AN EMPLOYEE IS NOT AN ADDITION TO A MACHINE
There is a shocking information that the parliament of Bolivia has passed law legalizing employment of children under the age of 10. The previous legislation in this country permitted for children’s employment under the age of 14. According to the survey carried out by the International Organization of Work in 2008 and the analysis of the government of Bolivia, about 850 thousand children at the age from 5 to 17 must work in this country. 90 per cent of them do the worst jobs , for example, collect sugar cane or work in mines. And one might think that Bolivia is a country fighting for the social justice, and its communism-introducing president Evo Morales owes his post to the support of the poor living there. None arguments of economic nature justify this cruel law. The situation in Bolivia reminds the conditions of work of weaving employees in Łódź or Żyrardów in the XIX century in the period of the bloodthirsty factory capitalism.
The issue of employees’ rights in eastern-European and Turkish factories does not look much better , where clothes for the EU market are sewed. Countries of Eastern Europe play a role of facility for cheap labour force for western-European makes and clothes companies. In nearly all factories producing for western-European companies, employees receive salaries below the threshold of poverty. Many of them must satisfy themselves with agricultural production or another job in order to earn their living at all.
Breaching elementary working rights is not a feature only of poor countries. It also happens in the richest countries. Employees of a company in Chicago can be in a toilet for maximum 6 minutes a day. At the entrance and exit to it they must bring closer a special card to a reader.
Temporary contracts as an instrument of capitalists
The employment world is getting worse also in Poland. As it is known, the current governmental coalition raised the retirement age to 67. Prolonging the period of professional activity for men by 2 years may not be so big, but by 7 years in the case of women it should be considered as a drastic attack at working rights. We should add that Germany has just decreased the retirement age, the governing coalition there enforced the decrease of the age to 63 for those who have paid fees for social benefits for 45 years.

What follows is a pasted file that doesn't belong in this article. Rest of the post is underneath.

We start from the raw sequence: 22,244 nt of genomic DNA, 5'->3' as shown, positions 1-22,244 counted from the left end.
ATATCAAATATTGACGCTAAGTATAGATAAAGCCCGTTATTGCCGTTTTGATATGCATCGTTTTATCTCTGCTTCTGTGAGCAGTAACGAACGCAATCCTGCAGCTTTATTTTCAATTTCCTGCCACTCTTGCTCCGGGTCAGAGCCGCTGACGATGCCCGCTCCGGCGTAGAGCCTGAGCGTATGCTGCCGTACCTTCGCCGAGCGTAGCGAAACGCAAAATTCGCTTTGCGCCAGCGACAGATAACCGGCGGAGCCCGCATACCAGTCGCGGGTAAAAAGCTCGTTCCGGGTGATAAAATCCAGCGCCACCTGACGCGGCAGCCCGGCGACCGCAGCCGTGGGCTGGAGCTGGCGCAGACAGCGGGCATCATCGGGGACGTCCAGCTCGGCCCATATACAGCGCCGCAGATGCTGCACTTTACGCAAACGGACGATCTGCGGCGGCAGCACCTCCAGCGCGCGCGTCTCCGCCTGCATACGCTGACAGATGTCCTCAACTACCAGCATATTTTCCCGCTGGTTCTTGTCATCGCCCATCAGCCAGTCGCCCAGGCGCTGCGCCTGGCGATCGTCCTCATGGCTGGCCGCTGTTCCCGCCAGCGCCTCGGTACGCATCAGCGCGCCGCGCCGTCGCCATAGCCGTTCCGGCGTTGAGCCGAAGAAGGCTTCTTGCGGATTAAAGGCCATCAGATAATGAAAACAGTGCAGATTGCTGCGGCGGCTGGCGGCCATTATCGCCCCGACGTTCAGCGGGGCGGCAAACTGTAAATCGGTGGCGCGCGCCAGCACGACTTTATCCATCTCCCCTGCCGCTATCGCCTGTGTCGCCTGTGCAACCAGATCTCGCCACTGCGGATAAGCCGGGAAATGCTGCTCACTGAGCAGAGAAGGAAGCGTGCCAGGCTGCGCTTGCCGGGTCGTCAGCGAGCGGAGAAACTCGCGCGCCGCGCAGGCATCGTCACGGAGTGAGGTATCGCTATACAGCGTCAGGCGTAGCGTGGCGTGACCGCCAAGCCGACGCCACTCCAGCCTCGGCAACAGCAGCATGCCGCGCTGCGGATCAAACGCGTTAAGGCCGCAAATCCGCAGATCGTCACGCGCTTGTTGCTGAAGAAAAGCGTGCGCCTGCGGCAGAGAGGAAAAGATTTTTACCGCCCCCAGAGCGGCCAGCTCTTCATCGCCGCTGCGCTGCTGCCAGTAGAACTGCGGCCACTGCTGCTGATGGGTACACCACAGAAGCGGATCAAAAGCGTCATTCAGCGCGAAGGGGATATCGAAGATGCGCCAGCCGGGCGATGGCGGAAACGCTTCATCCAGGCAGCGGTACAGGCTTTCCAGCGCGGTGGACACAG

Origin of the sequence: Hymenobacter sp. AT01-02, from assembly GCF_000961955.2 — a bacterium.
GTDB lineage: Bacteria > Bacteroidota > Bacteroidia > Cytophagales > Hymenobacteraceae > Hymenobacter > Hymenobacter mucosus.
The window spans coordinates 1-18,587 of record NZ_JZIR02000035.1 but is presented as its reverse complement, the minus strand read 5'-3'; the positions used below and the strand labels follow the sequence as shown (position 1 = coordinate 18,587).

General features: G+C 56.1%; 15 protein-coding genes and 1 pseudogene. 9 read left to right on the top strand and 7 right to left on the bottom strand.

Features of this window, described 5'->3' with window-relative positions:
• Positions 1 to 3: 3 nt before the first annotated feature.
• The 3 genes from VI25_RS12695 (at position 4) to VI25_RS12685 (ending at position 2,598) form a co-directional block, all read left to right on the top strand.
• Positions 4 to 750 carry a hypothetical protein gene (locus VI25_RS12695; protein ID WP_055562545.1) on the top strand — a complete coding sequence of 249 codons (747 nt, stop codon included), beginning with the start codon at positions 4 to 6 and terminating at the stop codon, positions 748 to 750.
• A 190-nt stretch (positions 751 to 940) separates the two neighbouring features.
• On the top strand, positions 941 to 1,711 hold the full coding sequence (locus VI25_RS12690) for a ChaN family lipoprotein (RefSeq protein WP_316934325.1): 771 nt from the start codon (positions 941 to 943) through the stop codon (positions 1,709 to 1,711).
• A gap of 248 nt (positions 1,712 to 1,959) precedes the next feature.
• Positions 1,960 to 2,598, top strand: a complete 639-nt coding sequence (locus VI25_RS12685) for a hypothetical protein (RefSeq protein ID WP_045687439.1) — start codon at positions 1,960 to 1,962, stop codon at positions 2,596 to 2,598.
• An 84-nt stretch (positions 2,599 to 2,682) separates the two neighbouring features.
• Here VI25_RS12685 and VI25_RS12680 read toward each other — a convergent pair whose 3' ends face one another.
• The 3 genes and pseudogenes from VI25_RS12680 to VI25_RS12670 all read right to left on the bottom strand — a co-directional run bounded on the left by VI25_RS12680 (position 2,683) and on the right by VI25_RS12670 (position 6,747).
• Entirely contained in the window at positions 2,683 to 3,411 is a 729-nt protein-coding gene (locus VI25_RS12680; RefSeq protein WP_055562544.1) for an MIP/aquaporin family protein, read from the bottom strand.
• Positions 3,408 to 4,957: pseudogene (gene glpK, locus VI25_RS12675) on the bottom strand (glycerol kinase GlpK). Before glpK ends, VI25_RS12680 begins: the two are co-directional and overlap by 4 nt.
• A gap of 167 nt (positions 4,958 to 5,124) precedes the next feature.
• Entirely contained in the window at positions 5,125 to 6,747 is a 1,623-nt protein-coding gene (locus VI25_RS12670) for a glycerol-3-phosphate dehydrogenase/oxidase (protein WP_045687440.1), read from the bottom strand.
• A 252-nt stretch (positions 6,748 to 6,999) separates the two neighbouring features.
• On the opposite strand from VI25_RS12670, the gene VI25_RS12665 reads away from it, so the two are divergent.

Another example of breaching gained rights in Poland is an act about the annual period time settlement. Formally, 40 hours of work oblige in the week. An extra salary should be paid for overtime, and according to the double rate. However, the Seym decided that extra working time will be settled not in the three-month period as it has been so far, but in the year’s period. According to the previous regulations, working time over a monthly normal working hours could be compensated with extra days-off at a suitable moment for an employer without extra paid overtime in the period of 3 months. At present the time of not paying for overtime has been prolonged to 1 year. So, it may happen that an employee will have to work on Saturdays, Sundays and holidays, in order to take back days-off for example on Monday and Tuesday, but he will not receive an extra pay for work at weekend or on holidays. It can be considered as something certain that employers will carefully use the privilege of not paying for overtime.
About 450 thousand people in Poland work on the contract with specified time, although they should have a contract of full time. Nearly 40 per cent of commission contracts and over 60 per cent of contracts for specific work should be employment contracts. Every seventh terminal employment contract is concluded for a period of 5 years, and every fourth one – for at least 3 years. There are contracts concluded for 10 or even 20 years. Such data are presented by the State Inspection of Employment. Employees sentenced to ‘terminal contracts’ can be dismissed with 2 –week denunciation, without a duty of indicating reasons of such a decision. Terminal employment deprives employees of rights for holidays, sick leave and rights connected with safety and hygiene at work.
Cuts of costs
Exploitation of the employment world, however, is reflected in salary of the so-called human capital. According to the data of the Main Statistics Office, the share of remunerations was nearly 8 per cent of whole costs of private enterprises in Poland. In a group of small subjects the share of remunerations in costs was approximately 6.5 per cent, and in a group of micro-enterprises – only 4.9 per cent. Opinions of Polish entrepreneurs about too high costs of employment in the light of the above numbers are an ordinary lie, unworthy any discussion. No wonder that young Poles emigrate in search of good conditions of life. But the fact that it is not easy to find work abroad has been confirmed by many of them. Nearly 10 per cent of the homeless who are camping out in dormitories in London, are our compatriots who are forced to use help of charity organizations there. How derisive opinion of one of native oligarchs sounds who said in a discussion about international migrations that ‘one is going after work, not work is going after us’. Going to London on a business trip, he does not have to use services of those dormitories. He can only have a 5-star hotel. In order to diversify the delights of life, he can also go to Luxembourg or Cyprus where he has many companies and does not pay any taxes. And we can think that such fair businesses were appearing in Poland in the period of the martial law of the 80s of the last century. At that time workers were fighting for freedom of Homeland, whereas the others were already building savage capitalism under the cover of communist secret services. The latter ones, unfortunately, won.
Polish workers, however, have lots of good luck. In the light of the employment law they cannot recognize they life hard work at the age of 10, like their friends in Bolivia.